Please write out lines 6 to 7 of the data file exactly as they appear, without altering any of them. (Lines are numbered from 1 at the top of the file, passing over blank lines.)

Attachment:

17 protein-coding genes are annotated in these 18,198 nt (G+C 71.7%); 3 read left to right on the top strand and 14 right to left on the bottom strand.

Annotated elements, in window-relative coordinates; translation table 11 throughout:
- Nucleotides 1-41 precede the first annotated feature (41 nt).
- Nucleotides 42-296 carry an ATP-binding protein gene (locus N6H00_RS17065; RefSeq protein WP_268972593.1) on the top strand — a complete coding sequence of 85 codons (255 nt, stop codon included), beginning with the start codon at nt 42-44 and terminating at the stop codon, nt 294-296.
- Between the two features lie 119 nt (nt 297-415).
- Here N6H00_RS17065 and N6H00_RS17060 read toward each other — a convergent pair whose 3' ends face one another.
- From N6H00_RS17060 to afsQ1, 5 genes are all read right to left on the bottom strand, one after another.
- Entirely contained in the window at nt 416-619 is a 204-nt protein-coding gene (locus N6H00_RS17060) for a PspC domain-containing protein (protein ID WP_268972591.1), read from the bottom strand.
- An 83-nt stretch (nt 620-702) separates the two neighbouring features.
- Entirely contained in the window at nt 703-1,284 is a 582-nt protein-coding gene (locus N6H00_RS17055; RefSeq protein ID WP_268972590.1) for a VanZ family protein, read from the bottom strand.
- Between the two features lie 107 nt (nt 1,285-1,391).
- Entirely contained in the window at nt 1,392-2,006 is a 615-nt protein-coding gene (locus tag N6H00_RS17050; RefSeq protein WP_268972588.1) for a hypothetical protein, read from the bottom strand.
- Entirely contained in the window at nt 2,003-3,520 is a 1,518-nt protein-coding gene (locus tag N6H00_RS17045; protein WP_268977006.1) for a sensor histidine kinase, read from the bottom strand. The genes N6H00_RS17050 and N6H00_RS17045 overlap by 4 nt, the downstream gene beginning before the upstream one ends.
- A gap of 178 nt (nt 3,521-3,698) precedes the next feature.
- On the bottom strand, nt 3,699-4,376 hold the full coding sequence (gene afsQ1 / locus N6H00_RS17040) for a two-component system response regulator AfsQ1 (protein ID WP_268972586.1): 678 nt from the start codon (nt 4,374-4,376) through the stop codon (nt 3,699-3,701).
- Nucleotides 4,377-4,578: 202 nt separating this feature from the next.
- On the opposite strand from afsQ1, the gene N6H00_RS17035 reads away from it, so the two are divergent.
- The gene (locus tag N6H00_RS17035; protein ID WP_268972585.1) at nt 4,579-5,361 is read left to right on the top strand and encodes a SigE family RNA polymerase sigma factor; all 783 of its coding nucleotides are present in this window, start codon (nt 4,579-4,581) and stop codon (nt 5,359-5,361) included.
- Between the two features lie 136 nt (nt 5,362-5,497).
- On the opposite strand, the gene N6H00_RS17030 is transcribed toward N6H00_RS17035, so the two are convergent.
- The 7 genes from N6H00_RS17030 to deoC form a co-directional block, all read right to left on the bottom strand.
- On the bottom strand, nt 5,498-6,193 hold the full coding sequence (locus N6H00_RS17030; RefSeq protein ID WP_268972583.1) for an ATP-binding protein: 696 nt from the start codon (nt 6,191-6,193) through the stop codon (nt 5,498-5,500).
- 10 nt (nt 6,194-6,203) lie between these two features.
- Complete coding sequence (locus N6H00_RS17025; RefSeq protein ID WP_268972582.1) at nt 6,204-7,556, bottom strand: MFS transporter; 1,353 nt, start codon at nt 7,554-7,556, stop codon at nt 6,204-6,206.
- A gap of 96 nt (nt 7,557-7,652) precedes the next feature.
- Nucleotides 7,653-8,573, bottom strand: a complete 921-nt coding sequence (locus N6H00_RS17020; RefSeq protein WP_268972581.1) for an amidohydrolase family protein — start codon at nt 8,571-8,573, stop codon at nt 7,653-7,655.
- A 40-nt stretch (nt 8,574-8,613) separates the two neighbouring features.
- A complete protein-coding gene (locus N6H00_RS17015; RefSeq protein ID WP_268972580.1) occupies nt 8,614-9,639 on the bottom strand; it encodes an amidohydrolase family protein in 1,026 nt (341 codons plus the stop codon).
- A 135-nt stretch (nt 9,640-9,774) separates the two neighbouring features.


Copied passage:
- Here N6H00_RS17065 and N6H00_RS17060 read toward each other — a convergent pair whose 3' ends face one another.
- From N6H00_RS17060 to afsQ1, 5 genes are all read right to left on the bottom strand, one after another.